A new program available to Kansas City companies allows employees to use a benefits system that helps them save money, get access to low-interest loans and establish credit. It's offered in lieu of taking out payday loans, which can have high interest rates. 

Segment 1: A Fringe-famous performer tells his story.

Brother John is a pastor and storyteller who researches characters from African-American history then creates performances that bring history to life. He's become a regular contributor to Kansas City's Fringe Festival. This year, he's focusing on Smoky Robinson.

Seg. 1: Calm Down | Seg. 2: Blues Man

Jun 25, 2019

Segment 1: An interview with the KCAI alum who worked on Taylor Swift's new music video.

Megan Mantia gives behind-the-scenes insights into the making of a music video that's got people talking. From safety when setting real fires to building fake neighborhoods.

Segment 1: Busking Law 101

If you're headed to a major city, you'll likely come across someone performing on a sidewalk with a hat, jar or guitar case set out for tips. But while that experience is common, the regulations governing it are not. We find out what buskers are allowed to do in Kansas City and how that differs from other places across the country.

Segment 1: Supreme Court decision involving Wayfair.com has lawmakers looking at making online retailers collect state sales tax.

With the state revenue in Missouri short by about $300 million, legislators are considering making online retailers, not residents, calculate, collect and remit the sales tax for purchases made on their websites. Brick-and-mortar businesses in the Show-Me State could benefit from the move as well by having a more level playing field on which to compete.

Segment 1: Panel discussion with recent retirees of The Kansas City Star. 

Three senior journalists who accepted the most recent buyout offer from The Star's parent company McClatchey discussed reduction of staff and coverage at the newspaper, how journalism and the city they covered for decades have changed as well the continuing need for basic community news.

Central Standard

Segment 1: Kansas City architect believes we should be in a panic over climate change. 

Instrumental in the formation of the US Green Building Council and its LEED rating system, Bob Berkebile has always kept an eye on climate change. Even as global warming increases, Berkebile believes there is still time to turn things around if we act now.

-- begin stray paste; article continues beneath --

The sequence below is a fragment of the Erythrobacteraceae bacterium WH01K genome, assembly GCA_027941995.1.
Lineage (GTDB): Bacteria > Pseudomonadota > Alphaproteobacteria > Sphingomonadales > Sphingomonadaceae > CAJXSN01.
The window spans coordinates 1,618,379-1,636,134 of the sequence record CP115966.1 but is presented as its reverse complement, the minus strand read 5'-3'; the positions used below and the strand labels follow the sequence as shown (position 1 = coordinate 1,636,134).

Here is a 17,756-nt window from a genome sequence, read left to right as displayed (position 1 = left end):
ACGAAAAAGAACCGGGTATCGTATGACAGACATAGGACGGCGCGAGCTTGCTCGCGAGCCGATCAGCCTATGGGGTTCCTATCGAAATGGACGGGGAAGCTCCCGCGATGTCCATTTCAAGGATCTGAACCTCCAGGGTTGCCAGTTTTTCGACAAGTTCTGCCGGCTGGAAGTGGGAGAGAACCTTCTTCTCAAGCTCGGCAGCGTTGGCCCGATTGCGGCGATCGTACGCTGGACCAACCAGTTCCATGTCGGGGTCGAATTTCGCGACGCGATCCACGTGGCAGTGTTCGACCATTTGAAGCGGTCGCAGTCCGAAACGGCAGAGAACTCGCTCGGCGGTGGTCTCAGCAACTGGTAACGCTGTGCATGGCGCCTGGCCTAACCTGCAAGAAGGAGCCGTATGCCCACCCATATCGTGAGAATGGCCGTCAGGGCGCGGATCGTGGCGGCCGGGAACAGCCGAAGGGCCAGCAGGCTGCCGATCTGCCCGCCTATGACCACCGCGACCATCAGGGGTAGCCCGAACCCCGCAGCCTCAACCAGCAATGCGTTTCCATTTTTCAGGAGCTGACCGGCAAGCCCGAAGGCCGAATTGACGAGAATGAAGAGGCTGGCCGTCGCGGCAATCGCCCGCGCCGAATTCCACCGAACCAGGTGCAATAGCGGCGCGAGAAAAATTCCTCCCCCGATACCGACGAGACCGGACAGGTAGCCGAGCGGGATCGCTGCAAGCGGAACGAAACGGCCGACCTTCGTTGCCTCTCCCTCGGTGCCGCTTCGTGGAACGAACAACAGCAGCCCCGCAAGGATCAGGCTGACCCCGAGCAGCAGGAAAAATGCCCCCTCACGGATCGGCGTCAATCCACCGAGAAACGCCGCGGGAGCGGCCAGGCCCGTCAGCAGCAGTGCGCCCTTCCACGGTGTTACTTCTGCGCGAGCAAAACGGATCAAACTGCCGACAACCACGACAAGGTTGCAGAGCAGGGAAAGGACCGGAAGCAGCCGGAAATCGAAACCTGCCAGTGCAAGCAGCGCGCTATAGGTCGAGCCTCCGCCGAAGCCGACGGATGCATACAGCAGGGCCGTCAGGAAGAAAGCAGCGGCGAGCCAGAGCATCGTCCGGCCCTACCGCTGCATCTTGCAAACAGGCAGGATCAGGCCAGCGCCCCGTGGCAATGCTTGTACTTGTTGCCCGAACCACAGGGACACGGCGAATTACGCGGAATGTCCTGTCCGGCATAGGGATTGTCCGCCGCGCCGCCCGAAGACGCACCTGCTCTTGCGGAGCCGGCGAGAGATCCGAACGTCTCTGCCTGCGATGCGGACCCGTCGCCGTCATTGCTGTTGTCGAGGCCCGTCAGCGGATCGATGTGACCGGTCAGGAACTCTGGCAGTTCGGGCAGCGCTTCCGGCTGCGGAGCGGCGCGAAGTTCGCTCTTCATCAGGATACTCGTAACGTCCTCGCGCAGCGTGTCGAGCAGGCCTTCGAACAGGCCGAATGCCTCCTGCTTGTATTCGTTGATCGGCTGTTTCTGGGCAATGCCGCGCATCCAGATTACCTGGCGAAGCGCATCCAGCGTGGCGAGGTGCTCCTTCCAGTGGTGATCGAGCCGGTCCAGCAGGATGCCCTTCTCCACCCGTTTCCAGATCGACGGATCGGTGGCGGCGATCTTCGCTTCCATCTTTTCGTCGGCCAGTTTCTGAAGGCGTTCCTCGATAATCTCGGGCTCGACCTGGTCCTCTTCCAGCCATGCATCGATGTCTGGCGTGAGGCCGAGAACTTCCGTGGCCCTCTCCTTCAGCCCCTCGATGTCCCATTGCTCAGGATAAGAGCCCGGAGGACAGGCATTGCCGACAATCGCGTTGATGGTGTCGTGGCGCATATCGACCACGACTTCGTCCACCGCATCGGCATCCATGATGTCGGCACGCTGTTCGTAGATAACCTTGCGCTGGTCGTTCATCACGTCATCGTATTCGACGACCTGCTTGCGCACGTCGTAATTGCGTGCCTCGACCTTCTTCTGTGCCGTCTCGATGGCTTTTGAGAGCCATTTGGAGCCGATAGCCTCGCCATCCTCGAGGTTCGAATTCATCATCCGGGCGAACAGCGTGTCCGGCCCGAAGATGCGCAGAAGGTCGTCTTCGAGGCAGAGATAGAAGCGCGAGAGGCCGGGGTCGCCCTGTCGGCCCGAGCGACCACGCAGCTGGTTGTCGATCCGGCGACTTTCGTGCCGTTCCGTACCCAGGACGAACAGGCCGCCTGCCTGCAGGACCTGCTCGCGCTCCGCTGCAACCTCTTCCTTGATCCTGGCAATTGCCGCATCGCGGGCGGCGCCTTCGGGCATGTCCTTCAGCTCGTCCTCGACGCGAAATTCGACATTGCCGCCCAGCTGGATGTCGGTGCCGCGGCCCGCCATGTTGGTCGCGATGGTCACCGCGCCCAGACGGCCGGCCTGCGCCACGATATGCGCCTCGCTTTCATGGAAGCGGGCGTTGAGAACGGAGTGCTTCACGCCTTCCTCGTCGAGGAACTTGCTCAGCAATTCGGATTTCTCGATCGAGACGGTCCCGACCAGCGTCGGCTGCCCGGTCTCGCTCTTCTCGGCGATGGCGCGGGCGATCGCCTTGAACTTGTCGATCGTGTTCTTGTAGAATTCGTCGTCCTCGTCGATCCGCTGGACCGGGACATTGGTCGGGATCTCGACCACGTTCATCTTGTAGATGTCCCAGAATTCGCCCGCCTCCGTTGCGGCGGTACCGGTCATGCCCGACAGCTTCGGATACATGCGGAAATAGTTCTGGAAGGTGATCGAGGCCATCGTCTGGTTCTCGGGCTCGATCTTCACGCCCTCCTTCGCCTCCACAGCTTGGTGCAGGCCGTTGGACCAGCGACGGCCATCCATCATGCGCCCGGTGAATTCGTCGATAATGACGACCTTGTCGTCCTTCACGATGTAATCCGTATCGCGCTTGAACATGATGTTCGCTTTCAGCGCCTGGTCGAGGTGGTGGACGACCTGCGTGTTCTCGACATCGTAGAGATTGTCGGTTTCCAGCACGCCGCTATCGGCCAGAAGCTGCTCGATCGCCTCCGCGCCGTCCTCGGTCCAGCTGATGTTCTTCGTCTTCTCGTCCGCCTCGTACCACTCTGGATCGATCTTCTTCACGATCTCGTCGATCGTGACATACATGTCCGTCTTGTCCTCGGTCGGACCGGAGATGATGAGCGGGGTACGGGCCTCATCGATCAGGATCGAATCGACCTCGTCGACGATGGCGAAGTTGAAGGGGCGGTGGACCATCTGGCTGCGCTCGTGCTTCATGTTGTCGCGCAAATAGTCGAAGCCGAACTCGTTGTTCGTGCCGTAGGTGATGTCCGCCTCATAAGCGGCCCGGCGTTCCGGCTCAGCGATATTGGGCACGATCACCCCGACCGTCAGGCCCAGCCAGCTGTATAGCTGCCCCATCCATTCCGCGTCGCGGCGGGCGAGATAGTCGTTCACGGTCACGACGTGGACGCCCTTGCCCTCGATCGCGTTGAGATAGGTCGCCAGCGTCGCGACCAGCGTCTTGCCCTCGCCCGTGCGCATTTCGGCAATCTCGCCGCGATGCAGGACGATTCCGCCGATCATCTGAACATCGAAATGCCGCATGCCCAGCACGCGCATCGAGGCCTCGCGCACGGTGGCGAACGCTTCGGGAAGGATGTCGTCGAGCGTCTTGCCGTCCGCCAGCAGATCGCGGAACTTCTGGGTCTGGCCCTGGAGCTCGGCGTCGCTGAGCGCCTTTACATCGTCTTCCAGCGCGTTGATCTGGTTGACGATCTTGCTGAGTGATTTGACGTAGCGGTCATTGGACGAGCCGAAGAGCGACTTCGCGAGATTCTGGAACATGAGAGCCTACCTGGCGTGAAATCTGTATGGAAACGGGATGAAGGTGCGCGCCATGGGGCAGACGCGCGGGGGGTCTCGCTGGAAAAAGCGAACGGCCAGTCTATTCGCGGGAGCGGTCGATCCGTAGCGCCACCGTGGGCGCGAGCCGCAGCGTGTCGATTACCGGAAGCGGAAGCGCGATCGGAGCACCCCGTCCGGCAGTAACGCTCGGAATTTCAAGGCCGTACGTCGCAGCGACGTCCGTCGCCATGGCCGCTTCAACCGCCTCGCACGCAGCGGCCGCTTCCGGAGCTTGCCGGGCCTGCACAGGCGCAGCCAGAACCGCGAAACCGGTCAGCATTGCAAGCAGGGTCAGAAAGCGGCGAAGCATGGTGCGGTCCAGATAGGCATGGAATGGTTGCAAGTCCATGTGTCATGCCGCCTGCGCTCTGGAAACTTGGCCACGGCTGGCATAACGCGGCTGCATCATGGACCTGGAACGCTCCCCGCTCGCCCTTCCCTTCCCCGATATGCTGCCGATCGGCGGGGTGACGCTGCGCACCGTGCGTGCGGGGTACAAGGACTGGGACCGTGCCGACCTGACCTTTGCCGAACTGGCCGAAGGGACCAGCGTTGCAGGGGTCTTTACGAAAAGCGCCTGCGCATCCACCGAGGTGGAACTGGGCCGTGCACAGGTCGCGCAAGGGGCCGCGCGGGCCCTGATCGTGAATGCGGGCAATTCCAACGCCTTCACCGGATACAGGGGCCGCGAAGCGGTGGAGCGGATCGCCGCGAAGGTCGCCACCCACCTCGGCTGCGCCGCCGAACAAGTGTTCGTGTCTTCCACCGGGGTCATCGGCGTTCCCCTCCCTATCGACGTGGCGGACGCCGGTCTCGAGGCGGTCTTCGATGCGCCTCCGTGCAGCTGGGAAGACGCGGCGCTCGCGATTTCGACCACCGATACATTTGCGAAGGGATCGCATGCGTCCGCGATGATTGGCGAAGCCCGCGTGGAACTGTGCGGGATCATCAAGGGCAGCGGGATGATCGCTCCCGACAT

Luke X. Martin / KCUR 89.3

Segment 1: The only mayoral candidate from the Northland thinks he brings "a unique perspective in getting us moving forward."

Scott Wagner is in his last months as a city council member. Now his sights are set on occupying the mayor's office. Wagner spoke of his plan to fund affordable housing, explained what he sees as a barrier to reducing violent crime, and observed that, "at the end of the day, I'm still that neighborhood guy, and that position and that perspective needs to be reflected in City Hall."

Luke X. Martin / KCUR 89.3

Segment 1: Initiative to improve neighborhoods east of Troost Avenue calls for $13 million but fails to identify a source for the needed funds.

Ambitious in its scope, an ordinance approved by the Kansas City Council looks to remediate blight, help with home improvement and economic development, and combat gentrification in the eastern parts of the city. We heard what implementing the plan could mean for residents, and where the money could be found to make it happen.

A white haired man with a scarf on stands in front of a microphone. A black man in a yellow shirt stands behind him with a guitar.
Luke X. Martin / KCUR 89.3

Segment 1: Kansas City mayoral candidates attended a debate to address the concerns of future voters.

Segment 1: What medical marijuana looks like in practice.

Missouri votes approved Amendment 2 in November, legalizing the use of medical marijuana in the state. So what happens next? We'll talk about all the hoops that have to be jumped through before dispensaries start opening in our area.